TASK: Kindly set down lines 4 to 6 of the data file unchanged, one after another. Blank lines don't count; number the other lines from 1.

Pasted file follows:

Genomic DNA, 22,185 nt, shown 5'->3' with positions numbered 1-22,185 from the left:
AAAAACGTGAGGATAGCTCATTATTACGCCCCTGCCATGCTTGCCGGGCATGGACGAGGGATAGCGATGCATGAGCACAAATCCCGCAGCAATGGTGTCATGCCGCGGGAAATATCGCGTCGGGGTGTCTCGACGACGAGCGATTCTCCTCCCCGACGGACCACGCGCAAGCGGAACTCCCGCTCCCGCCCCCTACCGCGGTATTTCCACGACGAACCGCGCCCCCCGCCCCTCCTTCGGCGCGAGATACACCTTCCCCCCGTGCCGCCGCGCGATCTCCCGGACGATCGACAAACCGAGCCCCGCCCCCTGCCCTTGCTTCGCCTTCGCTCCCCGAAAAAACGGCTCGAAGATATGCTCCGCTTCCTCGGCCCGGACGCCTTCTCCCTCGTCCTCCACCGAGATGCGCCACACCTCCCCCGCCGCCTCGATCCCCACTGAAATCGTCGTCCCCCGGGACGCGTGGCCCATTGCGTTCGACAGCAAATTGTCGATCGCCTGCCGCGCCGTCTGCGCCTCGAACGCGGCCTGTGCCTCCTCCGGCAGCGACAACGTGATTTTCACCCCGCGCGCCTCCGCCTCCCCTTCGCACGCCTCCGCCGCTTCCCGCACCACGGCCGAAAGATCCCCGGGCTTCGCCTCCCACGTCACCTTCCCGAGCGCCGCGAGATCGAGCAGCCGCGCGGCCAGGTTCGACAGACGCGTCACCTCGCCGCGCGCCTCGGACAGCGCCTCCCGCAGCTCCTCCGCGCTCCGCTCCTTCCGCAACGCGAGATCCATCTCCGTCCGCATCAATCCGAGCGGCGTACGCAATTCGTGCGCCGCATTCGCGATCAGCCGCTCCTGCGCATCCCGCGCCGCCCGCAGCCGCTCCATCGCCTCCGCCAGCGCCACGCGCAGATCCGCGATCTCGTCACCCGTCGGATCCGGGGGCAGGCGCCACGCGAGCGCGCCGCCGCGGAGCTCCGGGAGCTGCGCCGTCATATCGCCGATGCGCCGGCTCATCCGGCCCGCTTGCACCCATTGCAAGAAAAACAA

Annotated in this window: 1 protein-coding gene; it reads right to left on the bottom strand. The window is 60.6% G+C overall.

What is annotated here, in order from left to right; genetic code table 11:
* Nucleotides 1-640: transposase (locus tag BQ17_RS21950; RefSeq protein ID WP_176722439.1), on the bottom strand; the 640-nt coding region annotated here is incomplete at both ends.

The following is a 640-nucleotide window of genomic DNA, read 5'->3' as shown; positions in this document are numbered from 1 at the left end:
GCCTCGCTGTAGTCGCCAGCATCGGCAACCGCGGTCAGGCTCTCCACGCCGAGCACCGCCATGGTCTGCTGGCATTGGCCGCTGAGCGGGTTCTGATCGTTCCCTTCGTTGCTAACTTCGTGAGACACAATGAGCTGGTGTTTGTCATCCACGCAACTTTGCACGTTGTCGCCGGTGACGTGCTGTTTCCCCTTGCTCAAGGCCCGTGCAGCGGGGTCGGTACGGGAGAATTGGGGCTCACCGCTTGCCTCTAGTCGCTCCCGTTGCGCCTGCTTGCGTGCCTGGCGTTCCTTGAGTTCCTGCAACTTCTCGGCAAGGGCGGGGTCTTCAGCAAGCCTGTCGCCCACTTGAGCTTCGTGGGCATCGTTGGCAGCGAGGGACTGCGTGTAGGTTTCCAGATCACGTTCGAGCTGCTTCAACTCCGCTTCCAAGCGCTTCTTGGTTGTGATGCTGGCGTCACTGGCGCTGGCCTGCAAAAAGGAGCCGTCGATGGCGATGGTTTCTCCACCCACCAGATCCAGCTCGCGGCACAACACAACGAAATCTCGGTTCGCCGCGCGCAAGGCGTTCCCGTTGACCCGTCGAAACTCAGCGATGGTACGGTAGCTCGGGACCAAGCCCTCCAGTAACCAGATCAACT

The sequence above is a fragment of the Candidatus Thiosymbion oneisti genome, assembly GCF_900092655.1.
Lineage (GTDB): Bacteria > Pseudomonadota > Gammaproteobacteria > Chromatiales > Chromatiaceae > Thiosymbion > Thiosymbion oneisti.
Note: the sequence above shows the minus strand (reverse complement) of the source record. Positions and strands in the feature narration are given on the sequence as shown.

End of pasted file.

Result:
What is annotated here, in order from left to right; genetic code table 11:
* Nucleotides 1-640: transposase (locus tag BQ17_RS21950; RefSeq protein ID WP_176722439.1), on the bottom strand; the 640-nt coding region annotated here is incomplete at both ends.

The following is a 640-nucleotide window of genomic DNA, read 5'->3' as shown; positions in this document are numbered from 1 at the left end: